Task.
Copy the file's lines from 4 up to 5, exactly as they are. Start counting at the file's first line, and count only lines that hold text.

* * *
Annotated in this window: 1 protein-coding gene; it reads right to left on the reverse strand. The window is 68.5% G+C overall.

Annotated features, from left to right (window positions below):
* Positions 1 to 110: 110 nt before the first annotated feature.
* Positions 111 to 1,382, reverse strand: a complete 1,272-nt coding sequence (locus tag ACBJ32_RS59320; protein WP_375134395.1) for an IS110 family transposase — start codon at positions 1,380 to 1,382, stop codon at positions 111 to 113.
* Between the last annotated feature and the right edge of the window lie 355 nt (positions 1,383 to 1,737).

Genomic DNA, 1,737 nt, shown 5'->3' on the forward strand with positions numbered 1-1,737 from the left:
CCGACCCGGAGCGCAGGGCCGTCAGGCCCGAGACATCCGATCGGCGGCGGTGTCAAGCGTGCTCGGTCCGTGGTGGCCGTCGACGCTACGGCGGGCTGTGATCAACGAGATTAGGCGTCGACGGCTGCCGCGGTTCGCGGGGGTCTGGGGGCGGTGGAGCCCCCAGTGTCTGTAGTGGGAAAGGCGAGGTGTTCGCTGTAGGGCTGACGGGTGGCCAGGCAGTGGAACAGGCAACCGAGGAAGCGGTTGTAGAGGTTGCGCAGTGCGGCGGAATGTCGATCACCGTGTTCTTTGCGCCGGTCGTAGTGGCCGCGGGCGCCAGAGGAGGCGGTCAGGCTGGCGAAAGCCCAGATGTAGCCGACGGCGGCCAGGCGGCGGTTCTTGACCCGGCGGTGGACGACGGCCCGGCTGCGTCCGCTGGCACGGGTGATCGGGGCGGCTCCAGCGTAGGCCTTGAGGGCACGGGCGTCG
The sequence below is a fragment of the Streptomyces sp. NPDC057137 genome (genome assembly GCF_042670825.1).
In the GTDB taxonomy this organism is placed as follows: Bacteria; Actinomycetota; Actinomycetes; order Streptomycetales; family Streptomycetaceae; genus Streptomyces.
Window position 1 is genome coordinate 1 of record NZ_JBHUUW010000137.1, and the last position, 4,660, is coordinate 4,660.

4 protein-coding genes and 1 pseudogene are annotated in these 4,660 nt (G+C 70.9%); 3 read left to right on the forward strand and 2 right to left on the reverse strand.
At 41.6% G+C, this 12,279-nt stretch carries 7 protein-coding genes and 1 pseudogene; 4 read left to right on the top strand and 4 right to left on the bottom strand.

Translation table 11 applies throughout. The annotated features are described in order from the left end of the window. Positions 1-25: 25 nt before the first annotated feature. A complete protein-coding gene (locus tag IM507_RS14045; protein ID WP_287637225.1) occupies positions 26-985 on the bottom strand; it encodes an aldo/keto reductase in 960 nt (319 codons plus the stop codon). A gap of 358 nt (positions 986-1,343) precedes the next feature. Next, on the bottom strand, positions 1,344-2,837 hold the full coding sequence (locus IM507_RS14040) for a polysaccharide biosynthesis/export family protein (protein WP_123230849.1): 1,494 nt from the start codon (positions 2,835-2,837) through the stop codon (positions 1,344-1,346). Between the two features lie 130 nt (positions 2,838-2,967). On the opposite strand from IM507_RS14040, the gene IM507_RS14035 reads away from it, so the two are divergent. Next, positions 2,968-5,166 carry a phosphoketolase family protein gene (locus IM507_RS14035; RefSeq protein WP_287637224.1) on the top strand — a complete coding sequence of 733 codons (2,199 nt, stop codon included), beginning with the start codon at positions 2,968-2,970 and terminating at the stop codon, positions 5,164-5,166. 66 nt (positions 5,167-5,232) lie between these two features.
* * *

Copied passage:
* Positions 111 to 1,382, reverse strand: a complete 1,272-nt coding sequence (locus tag ACBJ32_RS59320; protein WP_375134395.1) for an IS110 family transposase — start codon at positions 1,380 to 1,382, stop codon at positions 111 to 113.
* Between the last annotated feature and the right edge of the window lie 355 nt (positions 1,383 to 1,737).